6. Birdman (or the Unexpected Virtue of Ignorance)
Birdman isn’t a surprising Best Picture winner, as not only does it serve as a commentary on the current state of the entertainment industry and the pressures artists face to inhabit their creations, but it is also a breathtaking technical marvel that uses cutting edge immersion techniques to make it appear as if the film is all told in one shot. This is a technique that has been used before in Alfred Hitchcock’s Rope, but Alejandro Gonzales Inarritu’s film is more than a gimmick, as it is all about getting inside the head of Riggan Thompson (Michael Keaton); the film is essentially a two hour internal monologue.
Thus, the brilliance of Birdman is that it isn’t a series of sarcastic musings as much as it is a means of self-realization for the main character; Thompson goes on may rants, shares his many thoughts on the nature of artistry, and clashes with both his daughter (Emma Stone) and the pretentious actor Mike Shiner (Edward Norton), and Inarritu isn’t absolving Thompson as much as he is asking the audience to understand his perspective. It’s caustically witty and ingeniously staged, and the genius of casting Keaton in a role that is self-referential cannot be overstated. Best Picture probably should have gone to Boyhood, Whiplash, or The Grand Budapest Hotel, but Birdman is a nice change of pace for the Academy.
5. 12 Years a Slave
12 Years a Slave is a masterpiece. It’s easily one of the most difficult winners in history, and its unflinching depiction of slavery is downright required viewing for those that want to comprehend the scope of history. It isn’t a film that is trying to confine all of slavery into one story, however, as it is specifically about the journey of Solomon Northup (Chiwetel Ejiofer), a free man who was abducted and sold. Ejiofer is heartbreaking in his depiction of helplessness and trauma, and there are few screen characters as utterly terrifying as the brutal slave owner Edwin Epps (Michael Fassbender).
Director Steve McQueen is keen to depict all aspects of cruelty, showing how Epps installs a learned helplessness within his subjects and enjoys driving them apart; a sequence in which Epps forces Solomon to whip fellow slave Patsey (Lupita Nyong’o) to the point of near death is one of the most psychologically tormenting and gut punching moments of the decade. Sometimes awards bodies gravitate towards films for their message or importance rather than their quality, but 12 Years a Slave is both a brilliant cinematic achievement and an important summation of history.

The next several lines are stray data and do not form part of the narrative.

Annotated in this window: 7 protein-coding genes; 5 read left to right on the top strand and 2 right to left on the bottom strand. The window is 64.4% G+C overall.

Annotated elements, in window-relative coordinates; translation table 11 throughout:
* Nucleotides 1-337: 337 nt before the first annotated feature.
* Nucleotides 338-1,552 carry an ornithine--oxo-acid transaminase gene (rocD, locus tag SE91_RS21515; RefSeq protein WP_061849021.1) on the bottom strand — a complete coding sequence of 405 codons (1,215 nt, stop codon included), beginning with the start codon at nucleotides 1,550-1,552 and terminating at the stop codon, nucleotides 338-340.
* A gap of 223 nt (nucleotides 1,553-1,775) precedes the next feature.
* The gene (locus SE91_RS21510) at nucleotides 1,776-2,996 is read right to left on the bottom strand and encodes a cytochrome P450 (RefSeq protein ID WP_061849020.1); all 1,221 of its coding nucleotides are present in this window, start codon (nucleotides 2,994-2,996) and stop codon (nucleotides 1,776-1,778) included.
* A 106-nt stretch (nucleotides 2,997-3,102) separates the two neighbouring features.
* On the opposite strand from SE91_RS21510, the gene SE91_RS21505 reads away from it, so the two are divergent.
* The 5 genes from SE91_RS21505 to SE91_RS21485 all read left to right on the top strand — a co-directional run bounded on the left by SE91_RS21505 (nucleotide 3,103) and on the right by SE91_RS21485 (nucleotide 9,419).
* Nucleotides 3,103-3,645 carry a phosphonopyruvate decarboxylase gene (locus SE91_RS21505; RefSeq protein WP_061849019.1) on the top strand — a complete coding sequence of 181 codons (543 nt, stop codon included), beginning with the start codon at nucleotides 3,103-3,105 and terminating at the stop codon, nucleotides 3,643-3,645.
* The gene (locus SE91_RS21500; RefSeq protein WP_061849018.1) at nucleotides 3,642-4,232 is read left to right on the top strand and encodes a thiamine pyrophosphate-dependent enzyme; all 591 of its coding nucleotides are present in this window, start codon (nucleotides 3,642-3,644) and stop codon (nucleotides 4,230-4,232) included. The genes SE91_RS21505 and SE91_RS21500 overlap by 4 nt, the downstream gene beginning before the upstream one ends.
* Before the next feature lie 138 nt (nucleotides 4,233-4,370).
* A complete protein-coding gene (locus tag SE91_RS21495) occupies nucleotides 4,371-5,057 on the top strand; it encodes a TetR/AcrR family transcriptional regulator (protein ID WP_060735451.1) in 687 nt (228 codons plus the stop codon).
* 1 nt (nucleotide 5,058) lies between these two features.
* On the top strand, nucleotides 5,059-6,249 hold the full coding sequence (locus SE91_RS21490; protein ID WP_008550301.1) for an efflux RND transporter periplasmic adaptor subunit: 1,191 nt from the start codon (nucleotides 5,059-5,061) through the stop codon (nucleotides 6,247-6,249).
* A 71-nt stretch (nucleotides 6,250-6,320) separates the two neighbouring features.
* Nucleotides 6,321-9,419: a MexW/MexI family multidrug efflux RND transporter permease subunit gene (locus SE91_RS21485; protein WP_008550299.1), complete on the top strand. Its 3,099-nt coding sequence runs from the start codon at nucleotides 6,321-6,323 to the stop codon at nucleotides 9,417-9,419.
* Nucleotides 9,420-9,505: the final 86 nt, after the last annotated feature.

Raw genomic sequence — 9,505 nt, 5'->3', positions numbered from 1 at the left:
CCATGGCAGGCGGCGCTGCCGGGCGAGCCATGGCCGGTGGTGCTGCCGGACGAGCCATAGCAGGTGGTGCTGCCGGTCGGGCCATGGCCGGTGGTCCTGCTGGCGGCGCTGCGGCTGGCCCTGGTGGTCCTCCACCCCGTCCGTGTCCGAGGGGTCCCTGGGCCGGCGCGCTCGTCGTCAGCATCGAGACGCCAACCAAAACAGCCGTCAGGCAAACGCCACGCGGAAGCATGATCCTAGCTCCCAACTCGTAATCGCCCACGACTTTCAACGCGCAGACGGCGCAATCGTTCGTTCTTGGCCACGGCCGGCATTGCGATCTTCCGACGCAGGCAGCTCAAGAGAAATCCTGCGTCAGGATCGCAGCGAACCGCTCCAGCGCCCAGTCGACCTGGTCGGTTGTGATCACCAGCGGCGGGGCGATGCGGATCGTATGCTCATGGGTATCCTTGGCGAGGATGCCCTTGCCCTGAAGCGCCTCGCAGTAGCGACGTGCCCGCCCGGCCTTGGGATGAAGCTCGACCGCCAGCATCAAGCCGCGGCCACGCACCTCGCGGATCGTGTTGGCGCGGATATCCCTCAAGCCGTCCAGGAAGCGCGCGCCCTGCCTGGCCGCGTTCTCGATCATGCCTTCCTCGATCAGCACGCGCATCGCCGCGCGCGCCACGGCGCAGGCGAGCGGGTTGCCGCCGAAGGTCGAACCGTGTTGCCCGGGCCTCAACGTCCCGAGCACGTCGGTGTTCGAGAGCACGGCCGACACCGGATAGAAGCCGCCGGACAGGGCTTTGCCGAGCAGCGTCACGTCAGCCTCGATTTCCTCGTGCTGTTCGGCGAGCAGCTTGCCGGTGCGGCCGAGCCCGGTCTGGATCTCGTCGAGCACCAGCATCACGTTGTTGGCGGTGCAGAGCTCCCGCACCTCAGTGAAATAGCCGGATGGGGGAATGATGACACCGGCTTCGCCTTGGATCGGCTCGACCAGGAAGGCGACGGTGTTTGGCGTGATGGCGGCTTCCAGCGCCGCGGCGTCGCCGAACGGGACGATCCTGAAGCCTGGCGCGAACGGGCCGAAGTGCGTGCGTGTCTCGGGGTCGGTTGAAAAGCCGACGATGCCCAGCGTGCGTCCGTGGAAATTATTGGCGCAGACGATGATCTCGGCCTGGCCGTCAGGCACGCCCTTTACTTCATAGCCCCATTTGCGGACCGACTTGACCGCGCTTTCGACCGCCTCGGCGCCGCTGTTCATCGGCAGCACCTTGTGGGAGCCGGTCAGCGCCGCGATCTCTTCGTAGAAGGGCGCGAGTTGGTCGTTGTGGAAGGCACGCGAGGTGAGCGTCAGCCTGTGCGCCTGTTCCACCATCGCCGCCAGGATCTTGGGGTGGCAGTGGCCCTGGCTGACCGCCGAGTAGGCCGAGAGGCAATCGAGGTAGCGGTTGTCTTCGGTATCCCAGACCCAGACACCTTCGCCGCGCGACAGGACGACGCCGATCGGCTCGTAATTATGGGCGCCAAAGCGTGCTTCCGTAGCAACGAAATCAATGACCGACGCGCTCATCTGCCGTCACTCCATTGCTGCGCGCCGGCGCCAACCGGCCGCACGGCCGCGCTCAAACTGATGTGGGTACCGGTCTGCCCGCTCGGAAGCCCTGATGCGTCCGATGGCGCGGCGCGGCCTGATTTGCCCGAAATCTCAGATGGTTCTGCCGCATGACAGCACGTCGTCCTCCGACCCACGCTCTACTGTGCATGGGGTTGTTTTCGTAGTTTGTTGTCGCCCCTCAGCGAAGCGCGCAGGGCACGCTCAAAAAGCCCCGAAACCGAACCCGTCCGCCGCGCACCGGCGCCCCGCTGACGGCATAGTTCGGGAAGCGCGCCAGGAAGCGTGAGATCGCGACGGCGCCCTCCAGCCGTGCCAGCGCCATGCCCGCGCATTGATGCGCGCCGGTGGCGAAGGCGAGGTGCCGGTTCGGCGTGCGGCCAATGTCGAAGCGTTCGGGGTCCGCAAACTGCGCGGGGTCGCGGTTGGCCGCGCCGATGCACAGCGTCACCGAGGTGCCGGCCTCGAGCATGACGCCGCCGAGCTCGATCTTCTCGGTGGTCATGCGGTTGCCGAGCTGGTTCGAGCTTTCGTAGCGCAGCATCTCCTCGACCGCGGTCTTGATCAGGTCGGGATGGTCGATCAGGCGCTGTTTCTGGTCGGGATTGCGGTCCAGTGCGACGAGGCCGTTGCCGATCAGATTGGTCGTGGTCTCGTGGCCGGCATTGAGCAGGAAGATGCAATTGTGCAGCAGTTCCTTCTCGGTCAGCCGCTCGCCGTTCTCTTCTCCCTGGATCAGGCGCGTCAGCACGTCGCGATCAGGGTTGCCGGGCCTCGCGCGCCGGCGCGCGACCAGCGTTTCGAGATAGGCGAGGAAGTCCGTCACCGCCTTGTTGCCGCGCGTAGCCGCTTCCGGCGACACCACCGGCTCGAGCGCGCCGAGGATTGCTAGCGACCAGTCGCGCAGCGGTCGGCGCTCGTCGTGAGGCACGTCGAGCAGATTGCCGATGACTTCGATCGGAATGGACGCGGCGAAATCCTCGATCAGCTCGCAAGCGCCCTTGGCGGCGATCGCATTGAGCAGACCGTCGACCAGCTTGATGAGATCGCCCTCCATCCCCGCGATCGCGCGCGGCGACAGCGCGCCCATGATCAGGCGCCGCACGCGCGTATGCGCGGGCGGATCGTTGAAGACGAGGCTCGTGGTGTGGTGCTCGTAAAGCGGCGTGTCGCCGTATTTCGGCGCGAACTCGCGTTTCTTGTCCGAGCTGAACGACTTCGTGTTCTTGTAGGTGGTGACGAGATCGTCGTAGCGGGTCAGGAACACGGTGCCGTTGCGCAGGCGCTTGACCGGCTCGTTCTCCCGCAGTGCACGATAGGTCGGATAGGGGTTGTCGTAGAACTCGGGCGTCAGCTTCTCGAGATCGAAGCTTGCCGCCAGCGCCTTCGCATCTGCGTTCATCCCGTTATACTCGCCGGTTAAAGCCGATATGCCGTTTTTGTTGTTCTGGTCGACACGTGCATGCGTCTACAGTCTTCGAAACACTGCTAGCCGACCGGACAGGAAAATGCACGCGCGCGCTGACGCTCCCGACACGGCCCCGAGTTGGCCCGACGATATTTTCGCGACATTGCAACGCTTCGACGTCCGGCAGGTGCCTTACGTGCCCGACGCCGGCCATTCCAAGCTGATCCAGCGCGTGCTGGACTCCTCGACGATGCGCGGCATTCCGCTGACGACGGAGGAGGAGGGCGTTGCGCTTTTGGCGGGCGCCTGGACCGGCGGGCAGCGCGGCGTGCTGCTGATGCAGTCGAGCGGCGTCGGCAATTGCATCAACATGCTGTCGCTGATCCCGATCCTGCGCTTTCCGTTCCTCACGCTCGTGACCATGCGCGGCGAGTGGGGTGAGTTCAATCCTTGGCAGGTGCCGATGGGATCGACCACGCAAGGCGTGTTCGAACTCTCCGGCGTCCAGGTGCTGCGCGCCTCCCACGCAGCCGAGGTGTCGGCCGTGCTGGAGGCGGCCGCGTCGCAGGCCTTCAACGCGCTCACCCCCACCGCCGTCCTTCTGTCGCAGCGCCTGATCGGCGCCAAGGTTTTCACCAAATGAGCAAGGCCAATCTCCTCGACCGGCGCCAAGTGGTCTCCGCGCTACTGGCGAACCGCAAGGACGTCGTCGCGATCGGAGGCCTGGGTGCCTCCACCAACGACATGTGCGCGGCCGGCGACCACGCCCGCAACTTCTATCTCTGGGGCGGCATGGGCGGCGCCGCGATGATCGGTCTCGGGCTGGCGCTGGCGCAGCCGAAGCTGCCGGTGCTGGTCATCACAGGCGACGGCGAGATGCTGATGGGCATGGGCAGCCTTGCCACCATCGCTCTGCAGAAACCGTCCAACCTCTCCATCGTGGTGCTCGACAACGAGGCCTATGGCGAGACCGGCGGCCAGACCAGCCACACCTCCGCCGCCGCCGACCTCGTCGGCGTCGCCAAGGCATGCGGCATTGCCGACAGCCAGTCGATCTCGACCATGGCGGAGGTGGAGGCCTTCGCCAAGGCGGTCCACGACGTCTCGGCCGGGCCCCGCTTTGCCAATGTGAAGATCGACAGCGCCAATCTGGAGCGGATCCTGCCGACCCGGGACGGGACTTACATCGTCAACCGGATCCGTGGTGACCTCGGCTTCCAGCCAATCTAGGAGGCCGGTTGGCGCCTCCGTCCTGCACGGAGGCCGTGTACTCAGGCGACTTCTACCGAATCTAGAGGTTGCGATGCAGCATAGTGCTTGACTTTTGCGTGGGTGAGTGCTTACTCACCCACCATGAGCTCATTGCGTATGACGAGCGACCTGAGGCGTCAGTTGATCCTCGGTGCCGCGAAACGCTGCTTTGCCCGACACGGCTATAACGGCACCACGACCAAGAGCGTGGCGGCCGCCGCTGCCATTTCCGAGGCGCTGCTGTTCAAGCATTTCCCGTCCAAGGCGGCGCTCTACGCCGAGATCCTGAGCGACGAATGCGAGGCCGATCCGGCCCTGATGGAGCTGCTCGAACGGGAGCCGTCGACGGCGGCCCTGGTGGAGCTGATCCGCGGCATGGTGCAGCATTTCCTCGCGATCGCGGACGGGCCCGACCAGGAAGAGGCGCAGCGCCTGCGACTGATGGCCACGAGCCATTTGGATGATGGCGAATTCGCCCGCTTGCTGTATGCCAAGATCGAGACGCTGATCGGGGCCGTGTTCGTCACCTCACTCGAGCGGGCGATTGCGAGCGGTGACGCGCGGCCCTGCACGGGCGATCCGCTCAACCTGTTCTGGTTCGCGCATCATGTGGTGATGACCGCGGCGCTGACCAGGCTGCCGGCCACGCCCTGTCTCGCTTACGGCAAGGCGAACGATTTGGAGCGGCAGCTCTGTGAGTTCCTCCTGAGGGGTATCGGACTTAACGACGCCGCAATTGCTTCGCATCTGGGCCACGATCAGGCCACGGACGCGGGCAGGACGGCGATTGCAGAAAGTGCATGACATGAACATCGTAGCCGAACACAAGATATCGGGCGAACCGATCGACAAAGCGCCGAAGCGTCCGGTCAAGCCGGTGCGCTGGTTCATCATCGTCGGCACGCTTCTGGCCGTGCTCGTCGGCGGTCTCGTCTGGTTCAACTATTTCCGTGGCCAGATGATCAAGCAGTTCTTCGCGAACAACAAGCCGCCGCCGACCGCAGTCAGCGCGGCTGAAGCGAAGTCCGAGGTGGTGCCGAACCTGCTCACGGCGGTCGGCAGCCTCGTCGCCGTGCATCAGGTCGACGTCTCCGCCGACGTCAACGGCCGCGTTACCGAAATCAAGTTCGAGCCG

4. No Country For Old Men
There is a legitimate argument to be made that the Coen Brothers are the best and most influential filmmakers of the generation, and No Country For Old Men is their masterpiece. The Coens tend to gravitate towards stories about the inherent cruelty of fate and the banality of human nature, and No Country For Old Men is their most stripped down and relentless work; there’s no slick wisdom or amusing anecdotes to hide the grimness of this situation, and there’s not a hint or irony in the film’s shocking violence. The subversion of western movie tropes is used to explore the tragic realities behind superficial evil and the mythology of an all-American small town.
As Anton Chigurh, Javier Bardem became one of the greatest villains in cinematic history; Chigurh’s logic is primal, and the Coens are methodical in showing the intricacies of his tracking and hunting process. Tommy Lee Jones is also phenomenal as Sheriff Ed Tom Bell, and as noted in his final monologue, he is unable to find a meaning to the cycle of violence that permeates the American west. No Country For Old Men was nominated the same year as There Will Be Blood, another breakdown of greed and power set in 19th Century America; both films were deserving of the Best Picture Oscar, and both are masterpieces.
Parasite is groundbreaking in that it is the first film not in the English language to win Best Picture, but the story of class differences and the lure of wealth is timeless. What makes Parasite so brilliant is that it doesn’t depict the wealthy Park family as malicious or even wicked, but they are so removed from reality and so accustomed to having others be subservient that they reap the consequences of their own greed. Even as the audience revels at the creativity of the Kims and finds the humor in their deceptions, they’re still left to consider that these two families will never be seen as equals.